She-bears Meet the Boys

Now the men of the city said to Elisha, “Behold, the situation of this city is pleasant, as my lord sees, but the water is bad, and the land is unfruitful.” He said, “Bring me a new bowl, and put salt in it.” So they brought it to him. Then he went to the spring of water and threw salt in it and said, “Thus says the Lord, I have healed this water; from now on neither death nor miscarriage shall come from it.” So the water has been healed to this day, according to the word that Elisha spoke.

He went up from there to Bethel, and while he was going up on the way, some small boys came out of the city and jeered at him, saying, “Go up, you baldhead! Go up, you baldhead!” And he turned around, and when he saw them, he cursed them in the name of the Lord. And two she-bears came out of the woods and tore forty-two of the boys. From there he went on to Mount Carmel, and from there he returned to Samaria. 2 Kings 2:19-25.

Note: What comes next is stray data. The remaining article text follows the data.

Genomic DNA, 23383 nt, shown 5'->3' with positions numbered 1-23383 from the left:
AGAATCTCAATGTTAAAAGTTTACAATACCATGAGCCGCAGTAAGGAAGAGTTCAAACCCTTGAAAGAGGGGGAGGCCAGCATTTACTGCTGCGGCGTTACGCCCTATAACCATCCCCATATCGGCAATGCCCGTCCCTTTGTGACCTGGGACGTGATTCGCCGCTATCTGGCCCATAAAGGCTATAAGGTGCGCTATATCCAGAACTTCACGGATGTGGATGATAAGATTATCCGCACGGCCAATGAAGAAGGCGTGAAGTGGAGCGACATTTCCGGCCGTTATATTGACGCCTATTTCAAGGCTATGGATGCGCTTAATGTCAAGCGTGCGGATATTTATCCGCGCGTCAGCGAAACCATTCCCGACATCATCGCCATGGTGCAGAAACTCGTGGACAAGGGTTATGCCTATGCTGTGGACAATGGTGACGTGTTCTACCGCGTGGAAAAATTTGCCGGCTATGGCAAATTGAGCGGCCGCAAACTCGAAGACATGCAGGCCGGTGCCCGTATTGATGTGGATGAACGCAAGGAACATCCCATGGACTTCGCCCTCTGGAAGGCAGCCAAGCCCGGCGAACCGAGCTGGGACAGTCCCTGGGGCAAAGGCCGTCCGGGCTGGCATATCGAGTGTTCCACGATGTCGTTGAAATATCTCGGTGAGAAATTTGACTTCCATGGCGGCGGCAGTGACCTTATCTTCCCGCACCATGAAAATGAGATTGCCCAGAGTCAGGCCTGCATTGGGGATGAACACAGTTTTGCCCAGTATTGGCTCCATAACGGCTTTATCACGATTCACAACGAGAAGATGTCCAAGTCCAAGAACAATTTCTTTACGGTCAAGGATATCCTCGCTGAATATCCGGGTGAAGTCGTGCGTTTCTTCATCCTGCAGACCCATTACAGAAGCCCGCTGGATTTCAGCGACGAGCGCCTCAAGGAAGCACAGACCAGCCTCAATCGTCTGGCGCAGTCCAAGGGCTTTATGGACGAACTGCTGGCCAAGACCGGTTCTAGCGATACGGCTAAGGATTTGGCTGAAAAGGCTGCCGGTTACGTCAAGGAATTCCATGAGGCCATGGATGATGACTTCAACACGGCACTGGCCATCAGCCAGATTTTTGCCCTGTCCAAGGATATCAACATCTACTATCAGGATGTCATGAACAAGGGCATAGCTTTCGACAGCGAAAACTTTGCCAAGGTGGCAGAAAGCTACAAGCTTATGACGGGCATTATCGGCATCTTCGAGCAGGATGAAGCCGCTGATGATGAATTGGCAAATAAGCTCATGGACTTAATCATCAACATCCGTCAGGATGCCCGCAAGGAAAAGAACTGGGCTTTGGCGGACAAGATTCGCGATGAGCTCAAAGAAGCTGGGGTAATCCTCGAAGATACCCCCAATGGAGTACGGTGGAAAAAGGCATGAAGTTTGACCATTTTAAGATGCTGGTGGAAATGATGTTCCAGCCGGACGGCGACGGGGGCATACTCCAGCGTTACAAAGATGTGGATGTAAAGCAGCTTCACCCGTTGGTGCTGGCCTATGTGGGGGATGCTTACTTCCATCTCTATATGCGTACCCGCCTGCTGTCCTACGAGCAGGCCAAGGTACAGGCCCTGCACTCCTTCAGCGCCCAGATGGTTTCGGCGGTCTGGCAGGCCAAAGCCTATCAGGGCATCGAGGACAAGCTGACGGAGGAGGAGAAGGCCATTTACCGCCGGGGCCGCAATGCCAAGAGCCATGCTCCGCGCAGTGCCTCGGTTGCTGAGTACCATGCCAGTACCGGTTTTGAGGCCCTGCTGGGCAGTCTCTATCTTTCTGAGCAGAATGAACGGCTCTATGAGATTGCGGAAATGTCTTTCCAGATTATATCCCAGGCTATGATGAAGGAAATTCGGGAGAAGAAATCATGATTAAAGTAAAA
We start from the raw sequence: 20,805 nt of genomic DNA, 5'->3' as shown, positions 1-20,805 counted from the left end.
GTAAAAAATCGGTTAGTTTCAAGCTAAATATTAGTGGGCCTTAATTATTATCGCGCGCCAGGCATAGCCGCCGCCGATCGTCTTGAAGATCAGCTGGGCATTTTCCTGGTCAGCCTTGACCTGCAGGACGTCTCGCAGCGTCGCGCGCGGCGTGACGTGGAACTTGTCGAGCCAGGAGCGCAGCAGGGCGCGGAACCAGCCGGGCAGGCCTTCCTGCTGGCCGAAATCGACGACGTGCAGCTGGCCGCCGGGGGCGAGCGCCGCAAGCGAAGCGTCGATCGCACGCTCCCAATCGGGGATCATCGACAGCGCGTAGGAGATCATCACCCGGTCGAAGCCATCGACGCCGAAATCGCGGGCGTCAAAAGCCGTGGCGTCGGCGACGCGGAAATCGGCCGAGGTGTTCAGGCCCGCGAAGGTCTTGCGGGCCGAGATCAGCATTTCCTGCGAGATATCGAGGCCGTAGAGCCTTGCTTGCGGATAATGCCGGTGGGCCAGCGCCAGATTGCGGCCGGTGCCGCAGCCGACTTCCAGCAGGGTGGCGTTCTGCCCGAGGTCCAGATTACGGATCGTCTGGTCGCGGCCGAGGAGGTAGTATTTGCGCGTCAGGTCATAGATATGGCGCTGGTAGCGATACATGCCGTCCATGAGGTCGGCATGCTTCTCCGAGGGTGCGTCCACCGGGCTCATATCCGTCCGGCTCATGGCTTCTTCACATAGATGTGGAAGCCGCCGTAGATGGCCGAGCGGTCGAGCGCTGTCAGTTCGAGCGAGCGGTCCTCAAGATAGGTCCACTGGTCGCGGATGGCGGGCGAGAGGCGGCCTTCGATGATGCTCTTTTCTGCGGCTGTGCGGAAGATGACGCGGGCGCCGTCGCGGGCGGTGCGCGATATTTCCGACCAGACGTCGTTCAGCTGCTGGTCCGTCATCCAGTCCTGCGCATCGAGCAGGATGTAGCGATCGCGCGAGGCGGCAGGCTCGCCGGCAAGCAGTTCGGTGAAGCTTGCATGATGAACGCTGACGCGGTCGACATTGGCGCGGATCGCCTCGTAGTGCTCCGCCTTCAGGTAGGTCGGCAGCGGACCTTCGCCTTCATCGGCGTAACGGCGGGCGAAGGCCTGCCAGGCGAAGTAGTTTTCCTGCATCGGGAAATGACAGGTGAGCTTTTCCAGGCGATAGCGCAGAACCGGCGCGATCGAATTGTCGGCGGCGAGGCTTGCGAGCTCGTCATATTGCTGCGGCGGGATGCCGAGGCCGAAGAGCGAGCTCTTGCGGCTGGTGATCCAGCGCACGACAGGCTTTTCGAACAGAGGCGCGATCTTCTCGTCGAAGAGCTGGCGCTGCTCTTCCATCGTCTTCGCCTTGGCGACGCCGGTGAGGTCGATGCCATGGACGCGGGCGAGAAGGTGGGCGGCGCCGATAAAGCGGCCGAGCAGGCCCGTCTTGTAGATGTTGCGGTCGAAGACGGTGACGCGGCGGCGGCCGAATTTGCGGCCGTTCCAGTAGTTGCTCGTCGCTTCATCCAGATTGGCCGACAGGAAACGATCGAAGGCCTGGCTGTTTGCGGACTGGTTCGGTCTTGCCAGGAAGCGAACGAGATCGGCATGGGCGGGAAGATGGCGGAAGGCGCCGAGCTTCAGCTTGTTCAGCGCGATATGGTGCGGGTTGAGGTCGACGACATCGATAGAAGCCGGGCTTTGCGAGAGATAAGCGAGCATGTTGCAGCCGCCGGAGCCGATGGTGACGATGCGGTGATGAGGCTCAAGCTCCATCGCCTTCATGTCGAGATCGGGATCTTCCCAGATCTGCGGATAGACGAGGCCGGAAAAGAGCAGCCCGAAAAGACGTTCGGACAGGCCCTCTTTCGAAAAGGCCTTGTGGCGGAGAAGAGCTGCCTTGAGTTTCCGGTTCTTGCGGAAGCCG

This is a favorite story for those who like to show the inhumanity of the God of the Bible. Children are killed by bears for teasing the prophet. A bit harsh, no?

For one thing, the word translated as children is not the same one used for little children. It fits children up to adolescents. So, they were probably middle schoolers, which instantly drops my sympathy by quite a few points. Kids that age are at their meanest and it can be a real turning point for them. Also, the sins of children really do matter. They are the fruit of real sinners who are separated from God and in need of salvation. But our permissive, youth-catering culture refuses to see this.

Second, the bears tore them. It does not say that they killed them. The bears are instruments of correction, leaving them scars that remind them that they mocked the man of God who just healed the waters of their town. It is likely they never forgot this experience.

Sin is really bad. It’s consequences are truly terrifying. It would be good to learn this from the Bible instead of from experience. Instead, people end up in prison, at rehab, or with some disease that is the consequence of their sin. And we only treat the symptom, treating them like victims, allowing them to become hardened in their sin, and call it compassion.

Leave a Reply

Your email address will not be published. Required fields are marked *

This site uses Akismet to reduce spam. Learn how your comment data is processed.